the choke beyond, then headed back to meet Arthur Millet &
Co. surveying MS&D. Not only did we make it to the Lamb &
Fox before closing time, with a supreme effort of willpower we
left before 11 & motored back to Oxford.
After Gavin & Charles Bailey's spectacular find on Sunday,
OUCC can now claim to have been involved in all the points of
the compass of Ogof Draenen. That is, we have found the furthest
points North, East, West, and now finally South. Not too bad for
a university club that isn't even allowed to set foot down the
road in OFD in Michaelmas term!
Thursday 12th saw a youth team (Nobby, Alison and Will) and token lag (JC) visit Draenen with the aim of tying up a few loose ends and the hope of digging through at the end of Yellow Van Passage. In the event the loose ends took some time and we had so much fun pushing a couple fruitless but proper caving leads (an awkward dig and a beast of a squeeze), that all thoughts of the second streamway were soon forgotten.
The trip in was steady and we arrived at MS&D within three hours of getting underground fuelled by just a little too much strong, sweet, milkless tea at the camp. Nobby had retrieved the two tapes that Olly " The Carrier of Tapes" had carried down to the Snowball, so the party split in two to tick off a couple of loose ends. Alison and I went up Out of the Blue to generate passage-widths for the survey as far as the Straw Curtain. The stream was completely different. Where the water had been chest deep when the passage was first pushed it was now ankle deep, and the foot-prints at shoulder height mocked us. The stream is still quite pretty with the odd greasy pot-hole to upset the unwary and the Straw Curtain was still truly strange.
Meanwhile Nobby and Will had gone up Luck of the Draw. We caught them up and joined in the intermittent taping of the passage. By the time the tape ran out we had made it down to station 32, only 10 short of a going side passage at st.42, and a long way away from Yellow Van. The going passage yielded another 70m before hitting a small chamber with two ways on. Ahead a draughting rift partially blocked first with boulders and then with sand. A days worth of digging would get through to probable passage beyond, but we did not have a day. The easiest boulders were removed, but so far the sandy bit remains untouched. Meanwhile, first Will, then Alison, then Nobby, then I had a go at a real sod of a squeeze that led off to the right. Its not impossible, and it looks to go into a larger cross rift, but none of us (except Alison, who was a bit too keen in my eyes) really fancied being on the other side of a double back-breaker. Maybe next time.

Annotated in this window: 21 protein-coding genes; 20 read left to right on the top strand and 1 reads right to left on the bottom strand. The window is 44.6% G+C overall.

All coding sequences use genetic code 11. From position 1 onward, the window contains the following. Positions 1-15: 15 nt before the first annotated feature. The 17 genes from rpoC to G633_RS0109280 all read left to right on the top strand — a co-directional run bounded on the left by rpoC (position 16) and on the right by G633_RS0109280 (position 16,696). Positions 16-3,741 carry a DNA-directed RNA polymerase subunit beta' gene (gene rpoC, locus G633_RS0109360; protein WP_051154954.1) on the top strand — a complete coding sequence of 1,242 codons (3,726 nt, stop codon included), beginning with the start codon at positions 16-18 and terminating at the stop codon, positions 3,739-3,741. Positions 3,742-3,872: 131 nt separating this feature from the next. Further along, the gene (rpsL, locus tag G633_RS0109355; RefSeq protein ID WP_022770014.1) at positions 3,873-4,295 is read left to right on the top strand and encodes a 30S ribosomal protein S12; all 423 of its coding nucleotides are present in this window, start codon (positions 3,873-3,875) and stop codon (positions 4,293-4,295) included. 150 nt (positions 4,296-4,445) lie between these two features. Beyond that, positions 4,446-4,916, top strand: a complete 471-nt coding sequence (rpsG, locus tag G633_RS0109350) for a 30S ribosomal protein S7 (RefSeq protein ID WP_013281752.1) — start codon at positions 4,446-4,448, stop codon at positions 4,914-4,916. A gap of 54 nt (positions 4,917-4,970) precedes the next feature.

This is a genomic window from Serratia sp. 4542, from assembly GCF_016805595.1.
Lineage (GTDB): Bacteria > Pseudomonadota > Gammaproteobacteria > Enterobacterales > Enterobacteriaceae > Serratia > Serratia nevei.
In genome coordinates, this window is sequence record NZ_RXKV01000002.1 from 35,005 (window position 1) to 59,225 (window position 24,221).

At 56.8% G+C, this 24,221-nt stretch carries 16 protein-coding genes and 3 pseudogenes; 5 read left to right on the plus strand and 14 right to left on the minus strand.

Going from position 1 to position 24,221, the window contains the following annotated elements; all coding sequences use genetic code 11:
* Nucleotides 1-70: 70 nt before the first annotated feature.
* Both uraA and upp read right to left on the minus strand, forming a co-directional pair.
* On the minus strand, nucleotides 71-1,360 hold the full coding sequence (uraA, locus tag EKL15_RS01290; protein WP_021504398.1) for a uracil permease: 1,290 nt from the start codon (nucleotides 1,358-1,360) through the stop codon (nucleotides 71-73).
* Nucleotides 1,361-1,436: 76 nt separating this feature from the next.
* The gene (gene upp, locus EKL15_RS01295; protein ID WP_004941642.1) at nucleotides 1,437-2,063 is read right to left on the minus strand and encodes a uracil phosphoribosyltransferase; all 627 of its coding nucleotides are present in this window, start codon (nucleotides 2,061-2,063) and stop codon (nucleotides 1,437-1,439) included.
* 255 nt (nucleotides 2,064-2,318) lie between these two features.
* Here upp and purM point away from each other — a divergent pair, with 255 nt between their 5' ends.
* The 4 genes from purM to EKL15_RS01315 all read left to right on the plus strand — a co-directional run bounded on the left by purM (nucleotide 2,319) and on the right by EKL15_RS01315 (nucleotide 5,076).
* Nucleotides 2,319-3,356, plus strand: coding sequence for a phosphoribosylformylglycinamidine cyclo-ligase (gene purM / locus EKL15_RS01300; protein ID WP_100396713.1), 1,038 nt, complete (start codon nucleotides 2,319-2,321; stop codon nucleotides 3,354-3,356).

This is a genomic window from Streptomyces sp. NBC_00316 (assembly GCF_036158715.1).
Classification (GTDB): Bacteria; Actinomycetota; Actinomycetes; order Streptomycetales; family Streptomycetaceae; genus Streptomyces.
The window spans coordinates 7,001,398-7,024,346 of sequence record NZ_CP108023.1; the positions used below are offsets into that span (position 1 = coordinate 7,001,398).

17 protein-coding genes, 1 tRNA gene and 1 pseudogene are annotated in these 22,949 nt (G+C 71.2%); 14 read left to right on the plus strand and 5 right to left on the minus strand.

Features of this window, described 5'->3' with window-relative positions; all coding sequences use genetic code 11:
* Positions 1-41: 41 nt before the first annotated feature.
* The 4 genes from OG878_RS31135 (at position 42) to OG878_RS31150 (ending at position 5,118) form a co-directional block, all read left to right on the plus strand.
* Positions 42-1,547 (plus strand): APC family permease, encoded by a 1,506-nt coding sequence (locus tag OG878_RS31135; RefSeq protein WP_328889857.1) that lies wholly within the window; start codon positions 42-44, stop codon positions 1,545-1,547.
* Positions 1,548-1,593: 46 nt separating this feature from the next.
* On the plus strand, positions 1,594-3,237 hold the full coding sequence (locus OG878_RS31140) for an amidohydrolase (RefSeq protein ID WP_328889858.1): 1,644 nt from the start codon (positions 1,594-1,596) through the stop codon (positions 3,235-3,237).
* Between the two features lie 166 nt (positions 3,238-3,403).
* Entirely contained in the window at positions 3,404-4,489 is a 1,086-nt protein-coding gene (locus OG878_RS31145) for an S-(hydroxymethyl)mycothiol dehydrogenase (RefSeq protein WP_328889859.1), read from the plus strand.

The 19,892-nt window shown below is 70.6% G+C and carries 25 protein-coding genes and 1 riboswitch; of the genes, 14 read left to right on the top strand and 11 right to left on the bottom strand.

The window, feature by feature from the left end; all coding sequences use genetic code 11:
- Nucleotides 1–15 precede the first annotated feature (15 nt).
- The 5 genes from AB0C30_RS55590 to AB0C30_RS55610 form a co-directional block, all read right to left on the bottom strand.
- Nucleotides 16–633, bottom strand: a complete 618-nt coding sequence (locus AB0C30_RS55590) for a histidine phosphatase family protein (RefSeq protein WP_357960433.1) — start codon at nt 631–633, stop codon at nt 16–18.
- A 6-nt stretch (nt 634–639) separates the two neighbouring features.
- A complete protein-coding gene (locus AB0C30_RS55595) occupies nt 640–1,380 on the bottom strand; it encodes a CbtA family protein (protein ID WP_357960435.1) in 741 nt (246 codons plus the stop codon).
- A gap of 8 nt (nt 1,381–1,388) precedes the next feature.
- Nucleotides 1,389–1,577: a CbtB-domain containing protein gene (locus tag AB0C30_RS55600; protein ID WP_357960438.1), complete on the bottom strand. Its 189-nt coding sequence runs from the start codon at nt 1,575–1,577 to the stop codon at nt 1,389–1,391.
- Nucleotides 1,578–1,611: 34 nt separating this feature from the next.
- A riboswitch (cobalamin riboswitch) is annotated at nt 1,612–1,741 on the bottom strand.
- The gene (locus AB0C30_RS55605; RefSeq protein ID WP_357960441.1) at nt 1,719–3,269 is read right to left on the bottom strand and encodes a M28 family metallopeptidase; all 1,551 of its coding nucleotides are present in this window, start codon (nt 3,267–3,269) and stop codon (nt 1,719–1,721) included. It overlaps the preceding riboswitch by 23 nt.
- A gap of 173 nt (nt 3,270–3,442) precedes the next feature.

The epic begins here. We set off home at about 9pm and after a brew stop by Out of the Blue had reached part-way along the Last Sandwich by 11. This was bad. Not because we were tired, or slow, or due to have light failures. These were minor matters in comparison to an imminent call-out. Nobby was none too sure when we were expected out, but 12 midnight was odds on favourite, i.e. an hour away and about two hours worth of cave to do. I was despatched to at least give us a chance of not embarrassing ourselves, and despite falling asleep and getting a bit scared in the mega-drive (there are a lot of creepy shadows in there and the odd well weird noise) I was out by one. Outside there was thick freezing fog, which meant that route finding was a nightmare. I'd recommend once you have crossed the stream and lost the muddy footpath, to follow the stream along its right hand bank, until you hit the track to the Outdoor Centre, turn right, then after a short distance left to take the farm track up onto the main road. Otherwise you may end up most of the way down the farm track. Also for future reference the nearest public phone box is at the bottom of the hill on the road back to Abergavenny. Here I got through to Olly just as he was looking up the number for the local police, with a view to getting some poor local copper to see if the van was still in the Pwll Du car park. Phew.